The 2014 Booker Prize Jury has done it again: completely befuddled KfC with its shortlist. I had read six of the longlist (reviews of Orfeo and The Bone Clocks are still to come) and figured at least four of those would be on the shortlist. Not so fast, Kevin — only two, one of which I hated. Whatever, here is the official list.
Already reviewed here
The Narrow Road to the Deep North, by Richard Flanagan. A truly worthwhile novel that will likely end up being my choice for the Prize. Dorrigo Evans is an Australian doctor, the senior officer at a POW camp involved in building the Siam to Burma railway for the brutal Japanese. The highly dramatic POW experience is bookended with less satisfying (for me at least) sections on Dorrigo as a love-struck youth and as an unworthy, yet heroic, survivor of the war, damaged forever by his prison camp experience.
To Rise Again at a Decent Hour, by Joshua Ferris. I couldn’t understand how this disappointing novel made the longlist — a shortlisting is totally beyond me. Paul O’Rourke is a successful Park Avenue dentist — the rest of his life is pretty much a disaster. The downward spiral gets worse when a reasonably accurate website for his practice that he has nothing to do with suddenly shows up, soon to be followed with Facebook and Twitter accounts. That “identity theft” part of the novel is actually quite funny, but it heads into absurd (and thoroughly non-entertaining) territory when those social media accounts start to quote “scripture” from a long lost, forgotten Israeli tribe and the book becomes a cult exploration.
Reviews to come
The Lives of Others, by Neel Mukherjee. I have a fondness for multi-generational Indian sagas (Rohinton Mistry’s A Fine Balance remains my favorite novel), so I was personally not disappointed to see this one on the list, even if it has met very mixed (actually, mainly negative) reviews from readers whom I respect. The Ghosh family starts out rich but is headed into decline as the novel opens. That produces a wealth of inter-family disputes. And when one son heads into radical politics, the door is opened to exploring the abuses and brutality of the Indira Gandhi era.
We Are All Completely Beside Ourselves, by Karen Joy Fowler. I had every intention of giving this one a pass, but a couple of positive comments here from visitors when the longlist was announced have convinced me it deserves a try. Still…the story of a 20-year-old whose parents decided to raise her with a chimpanzee for a sister? By the author of the best-selling Jane Austen Book Club? Doesn’t seem like my cup of tea, but I guess that on occasion I should try one of these more “populist” works.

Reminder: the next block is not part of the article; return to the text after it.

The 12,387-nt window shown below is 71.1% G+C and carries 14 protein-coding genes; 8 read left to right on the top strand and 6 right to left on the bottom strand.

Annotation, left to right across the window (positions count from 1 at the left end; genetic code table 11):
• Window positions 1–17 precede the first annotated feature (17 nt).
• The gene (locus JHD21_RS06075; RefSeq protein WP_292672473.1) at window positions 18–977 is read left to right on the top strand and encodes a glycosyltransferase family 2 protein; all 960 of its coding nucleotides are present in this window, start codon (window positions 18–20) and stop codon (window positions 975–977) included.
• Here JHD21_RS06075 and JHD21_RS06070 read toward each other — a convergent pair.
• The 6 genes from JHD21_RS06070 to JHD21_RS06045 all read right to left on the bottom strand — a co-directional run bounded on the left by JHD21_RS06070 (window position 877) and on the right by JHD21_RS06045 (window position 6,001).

How to be Both, by Ali Smith. I have respect for Smith’s work and planned on reading this one (it is just out) but early reviews from acknowledged Smith fans say it is not up to her usual standard, so I am somewhat concerned. The novel is actually two linked novellas — one set in Italy in the fifteenth century, the other in modern day Cambridge. Then again, I do like “art” books and there is an art theme to this one.
And one I won’t be reading
J, by Howard Jacobson. I don’t like Howard Jacobson books (see my troubles with his Booker-winning The Finkler Question). And I loathe dystopian novels. So this dystopian tale by Howard Jacobson (promoted on its cover as a new 1984 or Brave New World — although there are rumors Jacobson writes his own blurbs) has no appeal whatsoever. Here’s a link to Mookse’s Booker Forum discussion of J for those who want more data — so far those who have read it seem to share my distaste.
All in all, I find this quite a bizarre shortlist. I thought Siri Hustvedt’s The Blazing World was an amibitious effort, even if it had some weaknesses. Niall Williams’ History of the Rain was an impressive “Irish village” novel. And I’ll tease my upcoming review of The Bone Clocks by saying it is my new favorite David Mitchell novel — and I have read every one that he has written. So I really can’t understand what the Booker Jury was thinking — perhaps the Booker and KfC are finally parting ways.
On to a more positive note: the 21st Giller Prize Jury will announce its longlist one week from today. And that will open the deliberations of the 20th year of the Shadow Giller Jury, chaired by KfC. I’ve repeated the Shadow Giller story so many times here that I won’t be doing it again this year — if you are new to this site, here’s a link that tells the story.
For the first time in history, the Shadow Giller Jury last year was so unimpressed with the Real Giller shortlist that we were forced to “call in” an additional title for our own shortlist deliberations — and Joseph Boyden’s The Orenda emerged as the Shadow Giller winner. Let’s hope this year’s Real Giller Jury shows better judgment than their predecessors (or this year’s Booker Jury for that matter).
This year’s Shadow Jury will be the same as it has been for the last four years: Our American judge, Trevor, who blogs at The Mookse and the Gripes; Kimbofo, our London-based Australian ex-pat, who blogs at Reading Matters, Alison Gzowski from the Globe and Mail (who doesn’t blog but comments on the three who do) and KfC. We are even more international than the Real Giller Jury.
As is usual with only three weeks between longlist and shortlist, the Giller is a challenge for the Shadow Jury — we try to make sure at least one of us reads each longlisted book before the shortlist is announced, but our real action doesn’t start until then. Trevor and Kimbofo will be posting their thoughts on shortlisted titles on their blogs — I will offer excerpts from those reviews here and there will be a sidebar on the right where you will find links to reviews from all Shadow Jury members as they are posted.
And, of course, your thoughts and comments are welcome. Please join us for another exciting Giller Prize year.